Was this review helpful? Yes  No   Report this review
  • Posted June 23, 2013

    A friend gave me this book and I read it. I thanked my friend m

    A friend gave me this book and I read it. I thanked my friend many times for gifting me with such a GREAT book, and Cather's other books are just as good.

    0 out of 1 people found this review helpful.

    Was this review helpful? Yes  No   Report this review
  • Anonymous

    Posted May 30, 2013

    Wondeful story

    Good read ... in it's simplicty it tells a great story of growing up.

    Was this review helpful? Yes  No   Report this review
  • Posted February 10, 2012

    An American classic by a marvelous writer!

    When Willa Cather writes about the immigrants who came to America and settled on the plains of Nebraska, the reader gains an understanding of the history, the hardships and the endurance of these courageous men and women. My Antonia is a classic that endures because of its characters, the excellent writing, and the lessons we can learn of the history of this great country. I waited decades before I picked up this book and I am sorry I waited so long!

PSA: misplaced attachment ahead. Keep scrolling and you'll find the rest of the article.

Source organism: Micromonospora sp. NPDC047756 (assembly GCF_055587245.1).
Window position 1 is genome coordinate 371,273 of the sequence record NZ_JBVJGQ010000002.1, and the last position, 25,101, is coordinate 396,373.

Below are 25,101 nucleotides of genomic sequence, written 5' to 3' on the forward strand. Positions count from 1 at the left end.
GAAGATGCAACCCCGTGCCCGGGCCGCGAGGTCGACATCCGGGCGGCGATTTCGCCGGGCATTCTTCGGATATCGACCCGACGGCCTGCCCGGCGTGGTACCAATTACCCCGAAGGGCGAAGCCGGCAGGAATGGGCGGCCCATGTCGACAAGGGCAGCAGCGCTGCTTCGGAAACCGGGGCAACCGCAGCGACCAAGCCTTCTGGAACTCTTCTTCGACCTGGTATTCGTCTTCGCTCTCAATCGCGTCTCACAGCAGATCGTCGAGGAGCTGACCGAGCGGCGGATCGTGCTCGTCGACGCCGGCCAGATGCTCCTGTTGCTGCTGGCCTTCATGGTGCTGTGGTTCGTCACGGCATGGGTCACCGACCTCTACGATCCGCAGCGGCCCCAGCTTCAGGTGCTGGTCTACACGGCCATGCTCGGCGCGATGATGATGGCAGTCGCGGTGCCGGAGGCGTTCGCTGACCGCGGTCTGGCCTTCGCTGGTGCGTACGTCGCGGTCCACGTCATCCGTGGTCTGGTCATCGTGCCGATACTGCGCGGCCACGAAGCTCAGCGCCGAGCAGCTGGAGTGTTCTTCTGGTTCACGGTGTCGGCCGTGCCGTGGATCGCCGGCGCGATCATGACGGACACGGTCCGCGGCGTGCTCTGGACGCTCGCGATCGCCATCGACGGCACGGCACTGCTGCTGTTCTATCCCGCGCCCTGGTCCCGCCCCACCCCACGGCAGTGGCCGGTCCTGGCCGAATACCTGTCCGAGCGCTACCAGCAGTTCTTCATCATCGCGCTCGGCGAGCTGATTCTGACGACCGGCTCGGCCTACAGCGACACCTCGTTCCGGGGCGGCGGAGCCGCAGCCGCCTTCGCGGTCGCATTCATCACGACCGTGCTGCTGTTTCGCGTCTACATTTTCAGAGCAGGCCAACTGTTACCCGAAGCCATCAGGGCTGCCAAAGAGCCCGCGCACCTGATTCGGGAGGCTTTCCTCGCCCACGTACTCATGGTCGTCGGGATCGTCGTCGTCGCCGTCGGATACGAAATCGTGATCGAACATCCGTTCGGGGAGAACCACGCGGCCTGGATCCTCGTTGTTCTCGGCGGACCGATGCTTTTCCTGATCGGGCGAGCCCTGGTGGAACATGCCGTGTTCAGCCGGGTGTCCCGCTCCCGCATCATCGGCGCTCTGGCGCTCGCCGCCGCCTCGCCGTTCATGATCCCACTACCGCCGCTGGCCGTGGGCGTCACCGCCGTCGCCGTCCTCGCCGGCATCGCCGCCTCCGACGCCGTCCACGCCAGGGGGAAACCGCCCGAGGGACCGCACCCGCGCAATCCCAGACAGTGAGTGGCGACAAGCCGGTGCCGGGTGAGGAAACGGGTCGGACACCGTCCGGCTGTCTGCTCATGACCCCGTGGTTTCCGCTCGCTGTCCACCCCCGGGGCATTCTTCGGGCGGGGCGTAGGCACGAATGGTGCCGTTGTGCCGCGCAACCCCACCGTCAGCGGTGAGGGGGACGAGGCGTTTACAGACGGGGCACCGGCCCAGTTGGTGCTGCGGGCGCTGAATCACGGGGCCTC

Was this review helpful? Yes  No   Report this review
  • Posted April 22, 2011

    more from this reviewer

    a pleasant read

    This was a pleasant read, nice to put yourselves in the farm life of the past in the midwest. Didn't love it, but for the price, it was worth it.

    Was this review helpful? Yes  No   Report this review
  • Anonymous

    Posted October 21, 2002

    City Gurl Loves This Country Love Story

    I live in NYC and realting my personal experineces to this book was hard. But the one thing that I felt and that the rest of the world can feel is the beauty of the love story. Even though I have never been out side of NYC this book takes my mind body and soul far west. A book you won't be able to put down.

    Was this review helpful? Yes  No   Report this review
  • Anonymous

    Posted August 14, 2000

    A splendid novel